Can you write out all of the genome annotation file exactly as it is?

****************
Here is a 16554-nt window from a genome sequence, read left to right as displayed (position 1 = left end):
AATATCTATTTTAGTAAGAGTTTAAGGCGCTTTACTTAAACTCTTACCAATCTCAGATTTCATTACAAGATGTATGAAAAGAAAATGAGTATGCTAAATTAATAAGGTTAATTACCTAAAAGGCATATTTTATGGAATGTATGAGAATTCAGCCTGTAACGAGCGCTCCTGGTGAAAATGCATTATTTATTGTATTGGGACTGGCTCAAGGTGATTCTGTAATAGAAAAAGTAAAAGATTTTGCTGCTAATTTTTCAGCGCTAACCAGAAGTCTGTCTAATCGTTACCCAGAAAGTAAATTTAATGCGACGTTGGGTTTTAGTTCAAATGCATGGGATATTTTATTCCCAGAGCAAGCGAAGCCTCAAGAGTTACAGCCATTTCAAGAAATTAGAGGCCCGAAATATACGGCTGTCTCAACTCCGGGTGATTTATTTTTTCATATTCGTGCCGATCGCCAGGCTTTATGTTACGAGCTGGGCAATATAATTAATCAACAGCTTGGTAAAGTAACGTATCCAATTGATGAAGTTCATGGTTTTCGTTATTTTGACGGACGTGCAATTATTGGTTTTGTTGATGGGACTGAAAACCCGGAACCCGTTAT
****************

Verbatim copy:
Here is a 16554-nt window from a genome sequence, read left to right as displayed (position 1 = left end):
AATATCTATTTTAGTAAGAGTTTAAGGCGCTTTACTTAAACTCTTACCAATCTCAGATTTCATTACAAGATGTATGAAAAGAAAATGAGTATGCTAAATTAATAAGGTTAATTACCTAAAAGGCATATTTTATGGAATGTATGAGAATTCAGCCTGTAACGAGCGCTCCTGGTGAAAATGCATTATTTATTGTATTGGGACTGGCTCAAGGTGATTCTGTAATAGAAAAAGTAAAAGATTTTGCTGCTAATTTTTCAGCGCTAACCAGAAGTCTGTCTAATCGTTACCCAGAAAGTAAATTTAATGCGACGTTGGGTTTTAGTTCAAATGCATGGGATATTTTATTCCCAGAGCAAGCGAAGCCTCAAGAGTTACAGCCATTTCAAGAAATTAGAGGCCCGAAATATACGGCTGTCTCAACTCCGGGTGATTTATTTTTTCATATTCGTGCCGATCGCCAGGCTTTATGTTACGAGCTGGGCAATATAATTAATCAACAGCTTGGTAAAGTAACGTATCCAATTGATGAAGTTCATGGTTTTCGTTATTTTGACGGACGTGCAATTATTGGTTTTGTTGATGGGACTGAAAACCCGGAACCCGTTAT